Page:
Cmd ::= if Exp then Cmd | if Exp then Cmd else Cmd | ... (other cmds)This grammar is ambiguous, in fact, the command
if x > 0 then if x = 1 then print(1) else print(2)can be interpreted both as
if x > 0 then ( if x = 1 then print(1) else print(2) )and as
if x > 0 then ( if x = 1 then print(1) ) else print(2)This ambiguity is clearly relevant for the semantics: if the value of x is 2 for example, in the first case the machine should print 2, in the second case should do nothing.
This ambiguity originates whenever a command contains an unbalanced number of then and else (i.e. more then then else). In order to eliminate it, we must establish a rule which determines, for each else, its matching then. Usually the convention is the following:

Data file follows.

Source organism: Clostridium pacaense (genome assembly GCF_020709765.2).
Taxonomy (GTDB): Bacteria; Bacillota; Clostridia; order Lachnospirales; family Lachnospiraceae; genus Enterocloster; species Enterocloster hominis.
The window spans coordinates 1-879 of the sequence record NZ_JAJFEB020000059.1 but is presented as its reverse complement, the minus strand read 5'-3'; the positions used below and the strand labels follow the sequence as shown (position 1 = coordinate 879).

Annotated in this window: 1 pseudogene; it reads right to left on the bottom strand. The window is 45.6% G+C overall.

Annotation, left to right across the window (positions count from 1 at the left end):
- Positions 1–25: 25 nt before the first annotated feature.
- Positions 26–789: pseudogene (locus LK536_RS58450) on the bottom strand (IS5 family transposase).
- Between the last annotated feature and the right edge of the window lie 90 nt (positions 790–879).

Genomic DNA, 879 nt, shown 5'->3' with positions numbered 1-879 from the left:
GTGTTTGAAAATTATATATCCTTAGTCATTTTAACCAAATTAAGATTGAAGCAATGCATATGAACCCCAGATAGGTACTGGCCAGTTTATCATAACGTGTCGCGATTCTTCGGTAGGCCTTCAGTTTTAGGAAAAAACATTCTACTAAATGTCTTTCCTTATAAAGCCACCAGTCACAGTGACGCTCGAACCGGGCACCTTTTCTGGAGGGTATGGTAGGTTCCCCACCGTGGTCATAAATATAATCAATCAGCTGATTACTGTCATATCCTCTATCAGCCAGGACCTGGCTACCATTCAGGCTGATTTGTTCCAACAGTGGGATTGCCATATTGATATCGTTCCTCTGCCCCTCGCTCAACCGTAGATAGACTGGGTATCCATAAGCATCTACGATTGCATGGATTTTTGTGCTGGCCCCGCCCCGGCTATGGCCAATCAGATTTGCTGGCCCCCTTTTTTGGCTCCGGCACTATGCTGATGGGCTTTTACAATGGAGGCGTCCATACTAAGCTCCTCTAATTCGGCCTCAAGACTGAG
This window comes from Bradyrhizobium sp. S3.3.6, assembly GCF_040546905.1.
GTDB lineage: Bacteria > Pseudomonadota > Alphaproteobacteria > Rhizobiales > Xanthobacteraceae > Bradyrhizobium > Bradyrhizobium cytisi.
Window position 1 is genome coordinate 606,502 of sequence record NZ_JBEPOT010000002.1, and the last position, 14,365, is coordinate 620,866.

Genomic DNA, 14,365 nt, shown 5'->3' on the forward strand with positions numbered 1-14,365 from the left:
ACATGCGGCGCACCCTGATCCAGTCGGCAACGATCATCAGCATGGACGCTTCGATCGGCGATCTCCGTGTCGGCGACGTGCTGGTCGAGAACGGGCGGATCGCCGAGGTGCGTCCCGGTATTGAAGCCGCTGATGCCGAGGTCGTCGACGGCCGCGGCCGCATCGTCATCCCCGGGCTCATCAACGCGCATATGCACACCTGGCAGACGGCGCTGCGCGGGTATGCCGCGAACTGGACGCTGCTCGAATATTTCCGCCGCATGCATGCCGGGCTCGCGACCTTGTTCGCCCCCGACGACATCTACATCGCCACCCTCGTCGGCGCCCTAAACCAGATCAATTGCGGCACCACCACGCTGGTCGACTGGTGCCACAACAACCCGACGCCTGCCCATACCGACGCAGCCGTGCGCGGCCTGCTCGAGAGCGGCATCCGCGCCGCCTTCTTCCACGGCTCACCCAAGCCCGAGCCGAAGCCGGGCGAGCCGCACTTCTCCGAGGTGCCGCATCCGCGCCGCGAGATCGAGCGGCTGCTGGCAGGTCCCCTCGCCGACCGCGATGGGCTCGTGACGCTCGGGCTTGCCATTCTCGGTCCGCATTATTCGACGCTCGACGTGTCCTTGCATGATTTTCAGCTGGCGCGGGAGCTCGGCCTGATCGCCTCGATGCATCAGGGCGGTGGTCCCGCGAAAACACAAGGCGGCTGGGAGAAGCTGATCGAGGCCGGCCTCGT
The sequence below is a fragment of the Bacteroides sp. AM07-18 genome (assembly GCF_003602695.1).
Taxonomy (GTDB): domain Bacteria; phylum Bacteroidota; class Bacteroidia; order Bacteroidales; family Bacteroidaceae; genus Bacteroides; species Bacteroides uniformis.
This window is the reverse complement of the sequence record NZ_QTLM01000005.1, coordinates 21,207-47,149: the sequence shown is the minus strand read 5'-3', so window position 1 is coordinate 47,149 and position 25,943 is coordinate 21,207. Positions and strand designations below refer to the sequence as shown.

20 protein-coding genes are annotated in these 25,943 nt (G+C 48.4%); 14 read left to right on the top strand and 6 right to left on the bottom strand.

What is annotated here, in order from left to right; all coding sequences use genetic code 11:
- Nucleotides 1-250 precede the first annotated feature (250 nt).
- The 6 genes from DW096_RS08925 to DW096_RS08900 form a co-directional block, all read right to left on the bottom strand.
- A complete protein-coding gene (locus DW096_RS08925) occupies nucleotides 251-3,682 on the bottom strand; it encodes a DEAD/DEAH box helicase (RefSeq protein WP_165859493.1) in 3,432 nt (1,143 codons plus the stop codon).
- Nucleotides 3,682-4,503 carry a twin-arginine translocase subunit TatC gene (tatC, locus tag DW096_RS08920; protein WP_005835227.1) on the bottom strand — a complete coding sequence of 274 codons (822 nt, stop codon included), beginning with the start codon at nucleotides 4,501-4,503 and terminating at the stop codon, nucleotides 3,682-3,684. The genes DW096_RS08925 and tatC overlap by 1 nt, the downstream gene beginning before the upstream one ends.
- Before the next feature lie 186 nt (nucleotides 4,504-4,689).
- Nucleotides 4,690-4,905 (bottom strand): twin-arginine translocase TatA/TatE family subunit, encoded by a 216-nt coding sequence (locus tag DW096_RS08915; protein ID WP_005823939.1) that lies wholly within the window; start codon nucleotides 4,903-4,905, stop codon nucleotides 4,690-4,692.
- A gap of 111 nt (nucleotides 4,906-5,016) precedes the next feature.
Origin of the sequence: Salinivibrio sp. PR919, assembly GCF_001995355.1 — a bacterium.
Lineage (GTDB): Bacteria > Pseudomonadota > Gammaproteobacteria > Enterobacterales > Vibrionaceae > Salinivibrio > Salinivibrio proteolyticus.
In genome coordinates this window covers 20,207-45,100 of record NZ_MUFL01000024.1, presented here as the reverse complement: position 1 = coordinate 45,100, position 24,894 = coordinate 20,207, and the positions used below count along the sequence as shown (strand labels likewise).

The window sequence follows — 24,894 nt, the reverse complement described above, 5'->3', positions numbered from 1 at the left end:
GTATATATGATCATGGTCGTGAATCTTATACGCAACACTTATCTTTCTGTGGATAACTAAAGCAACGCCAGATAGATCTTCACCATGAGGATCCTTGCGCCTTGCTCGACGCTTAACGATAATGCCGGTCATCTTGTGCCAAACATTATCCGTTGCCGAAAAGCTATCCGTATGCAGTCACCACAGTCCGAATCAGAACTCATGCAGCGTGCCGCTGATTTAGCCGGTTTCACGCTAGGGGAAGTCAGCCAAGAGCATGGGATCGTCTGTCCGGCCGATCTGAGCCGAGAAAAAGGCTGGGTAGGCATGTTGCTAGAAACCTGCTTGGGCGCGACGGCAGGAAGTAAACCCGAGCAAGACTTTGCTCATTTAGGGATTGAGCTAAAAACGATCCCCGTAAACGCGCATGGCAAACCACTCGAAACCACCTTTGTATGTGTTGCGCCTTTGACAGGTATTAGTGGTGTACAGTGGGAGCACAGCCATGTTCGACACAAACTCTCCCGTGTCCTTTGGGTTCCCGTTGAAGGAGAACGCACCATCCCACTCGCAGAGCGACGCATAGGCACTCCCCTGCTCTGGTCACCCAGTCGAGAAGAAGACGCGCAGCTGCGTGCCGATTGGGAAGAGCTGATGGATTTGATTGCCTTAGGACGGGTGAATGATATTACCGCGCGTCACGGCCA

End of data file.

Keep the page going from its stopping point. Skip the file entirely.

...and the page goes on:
Each else matches the last (from left-to-right) unmatched thenIn order to impose this rule, one possibility is to modify the productions in the following way:
Cmd ::= Bal_Cmd | Unbal_CmdIn this new grammar, the sample command above can only be generated by a tree imposing the first kind of structure.
Bal_Cmd ::= if Exp then Bal_Cmd else Bal_Cmd | ... (other cmds)
Unbal_Cmd ::= if Exp then Cmd | if Exp then Bal_Cmd else Unbal_Cmd
_________ ________ __________ _____________ | | | | | | | | source ->| scanner |-->| parser |- parse ->| static |-->| interpreter |-> results |_________| |________| tree | analyzer | |_____________| |__________| ^ | data
_________ ________ __________ __________ _________ | | | | | | | | | | source ->| scanner |-->| parser |- parse ->| static |-->| compiler |-> compiled ->| machine |-> results |_________| |________| tree | analyzer | |__________| code |_________| |__________| ^ | data